Students debate whether to work on, off campus

UNA student and Gap employee Jeremy Jackson works to clean up the Regency Square Mall store.

College students are faced with numerous challenges over the course of their time in school. There are tests, lab reports, homework and papers. On top of juggling course loads, students also have to pay bills, eat and occasionally have a social life.

Working a part-time job is a necessity for some students, and working on campus or off campus is a decision they are likely to face.

Working off campus at a local business can provide an opportunity to meet new people outside of classes and college organizations. For Caitlin Goode, a nursing major at UNA, this is one of the perks of her job as a waitress at Legend’s Steakhouse.

“I like the people I work with, and it has been a chance for me to meet people outside of school,” Goode said. “They work with my school schedule, so I have a good balance.”

Students said jobs off campus are easier to find even if you have to schedule classes around that job.

Hannah Weatherford, a marketing major at UNA, had to venture off campus to find work at On The Rocks bar and restaurant.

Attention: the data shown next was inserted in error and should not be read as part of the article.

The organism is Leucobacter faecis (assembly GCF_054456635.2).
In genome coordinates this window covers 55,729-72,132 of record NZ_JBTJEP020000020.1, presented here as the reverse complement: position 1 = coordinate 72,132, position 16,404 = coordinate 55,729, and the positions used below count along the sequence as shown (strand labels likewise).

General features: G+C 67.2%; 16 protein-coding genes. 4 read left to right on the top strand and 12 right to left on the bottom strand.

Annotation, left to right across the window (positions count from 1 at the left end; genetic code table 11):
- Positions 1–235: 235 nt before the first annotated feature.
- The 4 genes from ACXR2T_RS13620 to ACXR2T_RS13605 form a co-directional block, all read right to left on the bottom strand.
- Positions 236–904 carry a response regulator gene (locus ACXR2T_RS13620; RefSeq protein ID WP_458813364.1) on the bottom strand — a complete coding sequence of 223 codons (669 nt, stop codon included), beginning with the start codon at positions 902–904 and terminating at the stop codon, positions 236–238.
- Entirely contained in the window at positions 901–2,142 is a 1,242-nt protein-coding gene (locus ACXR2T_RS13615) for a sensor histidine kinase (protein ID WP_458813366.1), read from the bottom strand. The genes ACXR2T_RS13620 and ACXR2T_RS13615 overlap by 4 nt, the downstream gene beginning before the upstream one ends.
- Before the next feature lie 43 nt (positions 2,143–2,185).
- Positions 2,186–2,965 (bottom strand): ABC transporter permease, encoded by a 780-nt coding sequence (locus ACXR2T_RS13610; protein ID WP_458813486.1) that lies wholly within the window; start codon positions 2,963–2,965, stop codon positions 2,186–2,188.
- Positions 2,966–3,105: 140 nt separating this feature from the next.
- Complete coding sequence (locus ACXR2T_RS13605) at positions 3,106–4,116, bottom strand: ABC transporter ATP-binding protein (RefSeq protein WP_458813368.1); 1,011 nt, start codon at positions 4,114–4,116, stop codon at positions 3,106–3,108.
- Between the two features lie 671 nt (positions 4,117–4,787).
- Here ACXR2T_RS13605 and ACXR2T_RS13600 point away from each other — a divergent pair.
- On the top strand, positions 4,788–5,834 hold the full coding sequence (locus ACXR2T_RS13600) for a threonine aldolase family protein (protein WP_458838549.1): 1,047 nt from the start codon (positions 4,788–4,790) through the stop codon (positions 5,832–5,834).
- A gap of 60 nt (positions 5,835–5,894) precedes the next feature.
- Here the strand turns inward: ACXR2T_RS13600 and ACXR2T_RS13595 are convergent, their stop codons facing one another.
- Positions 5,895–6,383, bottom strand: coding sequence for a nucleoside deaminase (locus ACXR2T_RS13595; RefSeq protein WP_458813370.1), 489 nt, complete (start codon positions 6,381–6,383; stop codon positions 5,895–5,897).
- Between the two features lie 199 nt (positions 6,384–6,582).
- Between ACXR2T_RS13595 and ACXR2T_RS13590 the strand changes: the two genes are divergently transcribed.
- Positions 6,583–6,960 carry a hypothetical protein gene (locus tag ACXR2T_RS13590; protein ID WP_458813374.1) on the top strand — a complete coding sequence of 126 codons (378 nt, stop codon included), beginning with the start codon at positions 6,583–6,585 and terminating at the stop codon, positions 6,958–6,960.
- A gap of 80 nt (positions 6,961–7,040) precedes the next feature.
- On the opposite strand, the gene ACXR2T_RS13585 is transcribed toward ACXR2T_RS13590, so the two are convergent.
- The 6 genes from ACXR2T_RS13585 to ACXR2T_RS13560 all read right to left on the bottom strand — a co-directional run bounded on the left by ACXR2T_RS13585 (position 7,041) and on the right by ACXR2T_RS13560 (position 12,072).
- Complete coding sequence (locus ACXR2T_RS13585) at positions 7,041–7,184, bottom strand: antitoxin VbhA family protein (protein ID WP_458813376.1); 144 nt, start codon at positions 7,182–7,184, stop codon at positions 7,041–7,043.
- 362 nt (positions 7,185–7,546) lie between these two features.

“I couldn’t find a job on campus,” she said. “I wish I didn’t have to work because I feel like I’d do better in school.”

Weatherford said she used to want a job on campus because it seemed like it would be more convenient.

“I like working here and meeting people outside of school,” she said.

Brandon Conley, an English major, is an earth science lab assistant. He finds it convenient to work on campus.

“My professor hired me for this job,” he said. “I like being able to come to my classes and go to work all in the same general area.”

Conley said he’s happy with his job choice.

“I definitely wouldn’t choose to work off campus over my on-campus job,” he said. “They are flexible with my class schedule, and I enjoy the experience I am getting.”

Kelcey Thrasher works in the library on campus. She works 12-15 hours a week and also enjoys the convenience of being able to work on campus.

“I only get a 30-minute break, so being able to go from class to the GUC to get something to eat before I come to work is nice,” Thrasher said.

Thrasher said she likes that she can study during the slower times at work as well.

“Working at the library doesn’t really interfere with school,” she said.